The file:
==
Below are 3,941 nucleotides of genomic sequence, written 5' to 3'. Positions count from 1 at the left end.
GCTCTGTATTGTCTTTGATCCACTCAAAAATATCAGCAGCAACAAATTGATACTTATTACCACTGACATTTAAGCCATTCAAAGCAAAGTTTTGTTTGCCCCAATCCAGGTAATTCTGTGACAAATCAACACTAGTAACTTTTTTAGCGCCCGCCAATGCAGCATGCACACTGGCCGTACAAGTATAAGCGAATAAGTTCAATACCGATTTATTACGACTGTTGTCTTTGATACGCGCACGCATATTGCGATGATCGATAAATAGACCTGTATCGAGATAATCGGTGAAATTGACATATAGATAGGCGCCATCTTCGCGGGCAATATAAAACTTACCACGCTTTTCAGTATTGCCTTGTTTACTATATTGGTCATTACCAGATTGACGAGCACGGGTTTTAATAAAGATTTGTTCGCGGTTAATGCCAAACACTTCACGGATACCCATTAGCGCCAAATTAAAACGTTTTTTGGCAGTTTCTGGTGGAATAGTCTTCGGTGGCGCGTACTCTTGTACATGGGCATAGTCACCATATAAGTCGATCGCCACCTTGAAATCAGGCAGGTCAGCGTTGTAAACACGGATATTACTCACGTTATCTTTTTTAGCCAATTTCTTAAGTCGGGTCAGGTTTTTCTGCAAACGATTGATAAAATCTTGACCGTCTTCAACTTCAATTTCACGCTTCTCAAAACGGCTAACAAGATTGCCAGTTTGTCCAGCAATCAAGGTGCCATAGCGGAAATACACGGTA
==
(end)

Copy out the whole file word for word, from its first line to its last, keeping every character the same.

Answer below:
Below are 3,941 nucleotides of genomic sequence, written 5' to 3'. Positions count from 1 at the left end.
GCTCTGTATTGTCTTTGATCCACTCAAAAATATCAGCAGCAACAAATTGATACTTATTACCACTGACATTTAAGCCATTCAAAGCAAAGTTTTGTTTGCCCCAATCCAGGTAATTCTGTGACAAATCAACACTAGTAACTTTTTTAGCGCCCGCCAATGCAGCATGCACACTGGCCGTACAAGTATAAGCGAATAAGTTCAATACCGATTTATTACGACTGTTGTCTTTGATACGCGCACGCATATTGCGATGATCGATAAATAGACCTGTATCGAGATAATCGGTGAAATTGACATATAGATAGGCGCCATCTTCGCGGGCAATATAAAACTTACCACGCTTTTCAGTATTGCCTTGTTTACTATATTGGTCATTACCAGATTGACGAGCACGGGTTTTAATAAAGATTTGTTCGCGGTTAATGCCAAACACTTCACGGATACCCATTAGCGCCAAATTAAAACGTTTTTTGGCAGTTTCTGGTGGAATAGTCTTCGGTGGCGCGTACTCTTGTACATGGGCATAGTCACCATATAAGTCGATCGCCACCTTGAAATCAGGCAGGTCAGCGTTGTAAACACGGATATTACTCACGTTATCTTTTTTAGCCAATTTCTTAAGTCGGGTCAGGTTTTTCTGCAAACGATTGATAAAATCTTGACCGTCTTCAACTTCAATTTCACGCTTCTCAAAACGGCTAACAAGATTGCCAGTTTGTCCAGCAATCAAGGTGCCATAGCGGAAATACACGGTA